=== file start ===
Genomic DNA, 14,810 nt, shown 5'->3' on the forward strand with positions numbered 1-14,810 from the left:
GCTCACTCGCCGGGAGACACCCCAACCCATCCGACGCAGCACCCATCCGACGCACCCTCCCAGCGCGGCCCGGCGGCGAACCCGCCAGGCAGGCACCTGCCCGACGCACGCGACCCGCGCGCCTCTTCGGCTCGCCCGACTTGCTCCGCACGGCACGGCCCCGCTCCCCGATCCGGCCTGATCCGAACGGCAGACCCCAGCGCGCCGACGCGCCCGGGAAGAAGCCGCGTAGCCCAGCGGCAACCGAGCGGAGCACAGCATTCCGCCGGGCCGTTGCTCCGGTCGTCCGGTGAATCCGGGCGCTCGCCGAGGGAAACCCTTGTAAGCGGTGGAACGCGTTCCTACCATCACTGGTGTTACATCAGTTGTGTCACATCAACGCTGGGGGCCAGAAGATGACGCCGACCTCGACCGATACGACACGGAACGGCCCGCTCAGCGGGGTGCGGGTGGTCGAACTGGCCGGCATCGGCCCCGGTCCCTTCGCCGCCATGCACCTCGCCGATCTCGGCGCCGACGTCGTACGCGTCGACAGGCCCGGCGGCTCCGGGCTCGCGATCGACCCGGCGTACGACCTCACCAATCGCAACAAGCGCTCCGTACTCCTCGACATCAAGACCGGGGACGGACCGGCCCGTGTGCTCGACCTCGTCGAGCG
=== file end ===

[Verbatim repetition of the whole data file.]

Genomic DNA, 14,810 nt, shown 5'->3' on the forward strand with positions numbered 1-14,810 from the left:
GCTCACTCGCCGGGAGACACCCCAACCCATCCGACGCAGCACCCATCCGACGCACCCTCCCAGCGCGGCCCGGCGGCGAACCCGCCAGGCAGGCACCTGCCCGACGCACGCGACCCGCGCGCCTCTTCGGCTCGCCCGACTTGCTCCGCACGGCACGGCCCCGCTCCCCGATCCGGCCTGATCCGAACGGCAGACCCCAGCGCGCCGACGCGCCCGGGAAGAAGCCGCGTAGCCCAGCGGCAACCGAGCGGAGCACAGCATTCCGCCGGGCCGTTGCTCCGGTCGTCCGGTGAATCCGGGCGCTCGCCGAGGGAAACCCTTGTAAGCGGTGGAACGCGTTCCTACCATCACTGGTGTTACATCAGTTGTGTCACATCAACGCTGGGGGCCAGAAGATGACGCCGACCTCGACCGATACGACACGGAACGGCCCGCTCAGCGGGGTGCGGGTGGTCGAACTGGCCGGCATCGGCCCCGGTCCCTTCGCCGCCATGCACCTCGCCGATCTCGGCGCCGACGTCGTACGCGTCGACAGGCCCGGCGGCTCCGGGCTCGCGATCGACCCGGCGTACGACCTCACCAATCGCAACAAGCGCTCCGTACTCCTCGACATCAAGACCGGGGACGGACCGGCCCGTGTGCTCGACCTCGTCGAGCG